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C.J. Connon, T. Nakamura, A.J. Quantock, S. Kinoshita; The Persistence of Transplanted Amniotic Membrane in Corneal Stroma . Invest. Ophthalmol. Vis. Sci. 2005;46(13):4988.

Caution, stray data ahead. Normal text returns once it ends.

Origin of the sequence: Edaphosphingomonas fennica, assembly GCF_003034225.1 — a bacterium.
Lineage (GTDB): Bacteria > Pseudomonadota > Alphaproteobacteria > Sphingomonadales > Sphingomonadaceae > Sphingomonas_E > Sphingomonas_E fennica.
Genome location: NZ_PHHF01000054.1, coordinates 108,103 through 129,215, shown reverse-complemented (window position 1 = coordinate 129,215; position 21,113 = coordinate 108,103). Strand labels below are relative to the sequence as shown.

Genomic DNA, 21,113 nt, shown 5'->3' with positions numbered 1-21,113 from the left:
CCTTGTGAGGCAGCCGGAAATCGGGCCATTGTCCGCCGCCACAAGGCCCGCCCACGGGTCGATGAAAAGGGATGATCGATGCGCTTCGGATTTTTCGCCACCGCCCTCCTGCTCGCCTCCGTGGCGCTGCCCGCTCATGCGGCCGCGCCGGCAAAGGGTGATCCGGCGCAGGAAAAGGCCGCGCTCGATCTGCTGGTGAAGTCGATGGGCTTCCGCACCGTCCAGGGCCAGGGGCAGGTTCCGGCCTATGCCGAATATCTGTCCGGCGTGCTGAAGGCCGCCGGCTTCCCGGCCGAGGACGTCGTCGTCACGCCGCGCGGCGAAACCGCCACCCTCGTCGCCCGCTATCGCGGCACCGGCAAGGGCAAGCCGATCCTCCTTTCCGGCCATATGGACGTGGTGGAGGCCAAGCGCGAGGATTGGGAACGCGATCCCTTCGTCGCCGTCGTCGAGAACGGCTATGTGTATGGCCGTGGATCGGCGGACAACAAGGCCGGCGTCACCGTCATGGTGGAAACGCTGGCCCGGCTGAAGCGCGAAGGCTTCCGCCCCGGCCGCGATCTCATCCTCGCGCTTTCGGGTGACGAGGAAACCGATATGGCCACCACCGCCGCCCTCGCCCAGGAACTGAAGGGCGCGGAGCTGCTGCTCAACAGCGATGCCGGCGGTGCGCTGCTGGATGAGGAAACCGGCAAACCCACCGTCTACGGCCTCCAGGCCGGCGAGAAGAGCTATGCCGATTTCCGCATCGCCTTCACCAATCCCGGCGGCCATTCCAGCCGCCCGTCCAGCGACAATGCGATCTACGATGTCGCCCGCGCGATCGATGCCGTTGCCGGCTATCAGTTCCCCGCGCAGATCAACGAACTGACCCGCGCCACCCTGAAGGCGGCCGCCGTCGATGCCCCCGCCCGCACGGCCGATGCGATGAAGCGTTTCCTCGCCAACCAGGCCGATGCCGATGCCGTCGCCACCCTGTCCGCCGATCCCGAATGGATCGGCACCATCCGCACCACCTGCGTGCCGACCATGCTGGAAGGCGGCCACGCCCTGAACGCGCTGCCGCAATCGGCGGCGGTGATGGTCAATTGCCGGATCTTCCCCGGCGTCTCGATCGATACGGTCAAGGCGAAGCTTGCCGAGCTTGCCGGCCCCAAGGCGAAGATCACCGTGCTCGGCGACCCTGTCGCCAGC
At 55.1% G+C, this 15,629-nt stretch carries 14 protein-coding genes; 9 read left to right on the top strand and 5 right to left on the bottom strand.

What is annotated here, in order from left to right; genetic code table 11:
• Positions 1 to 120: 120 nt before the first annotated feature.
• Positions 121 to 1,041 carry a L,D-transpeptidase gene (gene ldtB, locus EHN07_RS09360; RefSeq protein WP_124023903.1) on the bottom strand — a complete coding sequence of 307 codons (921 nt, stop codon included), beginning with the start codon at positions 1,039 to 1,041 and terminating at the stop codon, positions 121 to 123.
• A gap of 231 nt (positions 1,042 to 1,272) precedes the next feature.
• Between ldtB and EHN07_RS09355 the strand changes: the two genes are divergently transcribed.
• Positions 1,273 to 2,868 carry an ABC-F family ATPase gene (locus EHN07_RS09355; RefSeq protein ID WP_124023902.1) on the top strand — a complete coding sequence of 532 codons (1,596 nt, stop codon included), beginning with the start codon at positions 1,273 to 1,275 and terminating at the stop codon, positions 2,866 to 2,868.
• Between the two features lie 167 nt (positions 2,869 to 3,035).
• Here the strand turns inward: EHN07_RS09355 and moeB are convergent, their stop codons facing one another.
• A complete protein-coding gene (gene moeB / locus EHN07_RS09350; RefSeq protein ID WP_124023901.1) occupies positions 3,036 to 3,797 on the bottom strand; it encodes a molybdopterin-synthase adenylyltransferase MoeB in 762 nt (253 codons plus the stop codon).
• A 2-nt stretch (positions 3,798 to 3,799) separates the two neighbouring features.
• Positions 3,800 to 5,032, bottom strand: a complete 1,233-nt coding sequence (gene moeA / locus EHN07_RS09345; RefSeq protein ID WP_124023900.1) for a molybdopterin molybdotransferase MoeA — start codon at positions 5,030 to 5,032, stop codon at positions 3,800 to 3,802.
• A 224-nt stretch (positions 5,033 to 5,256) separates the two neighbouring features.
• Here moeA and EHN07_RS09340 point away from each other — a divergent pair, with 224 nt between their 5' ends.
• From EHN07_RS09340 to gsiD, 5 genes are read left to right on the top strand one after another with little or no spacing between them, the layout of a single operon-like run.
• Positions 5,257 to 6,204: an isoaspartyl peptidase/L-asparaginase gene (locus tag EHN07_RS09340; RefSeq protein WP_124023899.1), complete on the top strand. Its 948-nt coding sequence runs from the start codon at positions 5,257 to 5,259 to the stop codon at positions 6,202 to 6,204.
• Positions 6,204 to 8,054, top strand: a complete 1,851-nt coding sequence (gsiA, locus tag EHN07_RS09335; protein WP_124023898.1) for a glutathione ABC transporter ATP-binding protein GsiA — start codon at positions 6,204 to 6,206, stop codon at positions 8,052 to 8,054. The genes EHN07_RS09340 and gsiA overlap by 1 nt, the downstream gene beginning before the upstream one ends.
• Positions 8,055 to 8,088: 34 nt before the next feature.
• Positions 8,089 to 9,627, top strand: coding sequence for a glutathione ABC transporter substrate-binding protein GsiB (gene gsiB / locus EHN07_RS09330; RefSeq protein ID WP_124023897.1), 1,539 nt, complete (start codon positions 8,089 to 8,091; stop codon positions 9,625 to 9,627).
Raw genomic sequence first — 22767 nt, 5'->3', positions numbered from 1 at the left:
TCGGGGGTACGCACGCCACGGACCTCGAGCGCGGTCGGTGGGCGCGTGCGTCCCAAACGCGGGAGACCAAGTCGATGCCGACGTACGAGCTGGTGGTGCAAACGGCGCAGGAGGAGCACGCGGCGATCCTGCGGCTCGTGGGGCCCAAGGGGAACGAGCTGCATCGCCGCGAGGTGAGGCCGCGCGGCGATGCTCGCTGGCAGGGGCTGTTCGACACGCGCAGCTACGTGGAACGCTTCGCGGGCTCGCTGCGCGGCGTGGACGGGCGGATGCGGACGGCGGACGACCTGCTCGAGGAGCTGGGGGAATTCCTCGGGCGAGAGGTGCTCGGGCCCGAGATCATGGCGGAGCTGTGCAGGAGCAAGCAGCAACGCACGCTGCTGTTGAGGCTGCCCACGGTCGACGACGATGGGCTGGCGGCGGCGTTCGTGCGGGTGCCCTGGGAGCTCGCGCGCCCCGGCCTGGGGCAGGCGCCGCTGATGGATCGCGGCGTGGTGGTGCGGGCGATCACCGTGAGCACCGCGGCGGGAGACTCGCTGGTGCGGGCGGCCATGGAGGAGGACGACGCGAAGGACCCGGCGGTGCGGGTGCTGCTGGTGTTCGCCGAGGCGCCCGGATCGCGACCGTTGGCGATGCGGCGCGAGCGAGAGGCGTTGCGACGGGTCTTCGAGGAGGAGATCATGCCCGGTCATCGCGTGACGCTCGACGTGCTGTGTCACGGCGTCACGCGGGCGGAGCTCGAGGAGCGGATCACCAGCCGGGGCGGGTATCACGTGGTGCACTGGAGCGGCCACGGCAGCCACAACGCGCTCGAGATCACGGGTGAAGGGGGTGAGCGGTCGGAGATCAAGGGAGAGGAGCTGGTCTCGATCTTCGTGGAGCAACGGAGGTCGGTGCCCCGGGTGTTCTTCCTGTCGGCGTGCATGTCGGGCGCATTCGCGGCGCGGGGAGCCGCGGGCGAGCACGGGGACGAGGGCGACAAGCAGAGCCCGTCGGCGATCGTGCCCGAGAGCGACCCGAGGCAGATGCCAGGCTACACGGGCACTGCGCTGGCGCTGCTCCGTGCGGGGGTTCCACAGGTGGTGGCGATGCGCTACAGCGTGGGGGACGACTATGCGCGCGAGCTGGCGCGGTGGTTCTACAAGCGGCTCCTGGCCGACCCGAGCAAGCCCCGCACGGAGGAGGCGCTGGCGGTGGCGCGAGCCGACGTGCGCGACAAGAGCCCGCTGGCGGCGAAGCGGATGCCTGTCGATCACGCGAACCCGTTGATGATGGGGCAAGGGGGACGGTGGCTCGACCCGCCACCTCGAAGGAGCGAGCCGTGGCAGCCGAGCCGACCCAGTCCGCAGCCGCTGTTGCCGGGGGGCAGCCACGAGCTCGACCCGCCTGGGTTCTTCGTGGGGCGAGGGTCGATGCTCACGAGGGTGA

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Purpose: In recent years the amniotic membrane (AM) has been used as a treatment substrate for reconstruction of the ocular surface in patients with limbal stem cell deficiency or a persistent epithelia defect. However, the AM’s interaction with corneal stroma has yet to be properly characterized. A study was therefore undertaken to investigate any histological changes to the stroma or AM following its insertion in to the cornea for up to 10 months. Methods: Rabbit AM was collected from 7 foetuses from a heavily pregnant rabbit, washed in PBS and cut into 5mmx5mm squares. These squares were incubated in 0.5% dichlorotriazinyl aminofluorescein (DTAF) dye in 0.2mol/l sodium bicarbonate for 1 min and stored in PBS until used. Four young rabbits were anaesthetised and stromal pockets measuring 6–7mm in diameter with a 2mm opening were cut into the central stroma of each eye. To the right eye DTAF treated AM squares were carefully inserted. Antibiotics (Tarvid Ophthalmic ointment) were added to each eye twice a day for 5 days. The eyes were photographed, enucleated and then examined by transmission electron microscopy and fluorescent microscopy at 1, 3, 7 and 10 months following surgery. Results: From photographs, visibility of the inserted AM decreased overtime. However florescent microscopy clearly showed the presence of DTAF treated AM after 10 months and that the inserted AM did not elicit an immune response. Furthermore, transmission electron microscopy revealed little or no change to the AM ultrastructure or invasion by stromal keratocytes. Conclusions: AM allografts persist intact within the stroma for many months post–op and are not broken down or dissolved. The possibility of long–term effects on corneal health and transparency from the continued presence of AM within the eye should be considered before using AM as a treatment substrate for reconstruction of the ocular surface.
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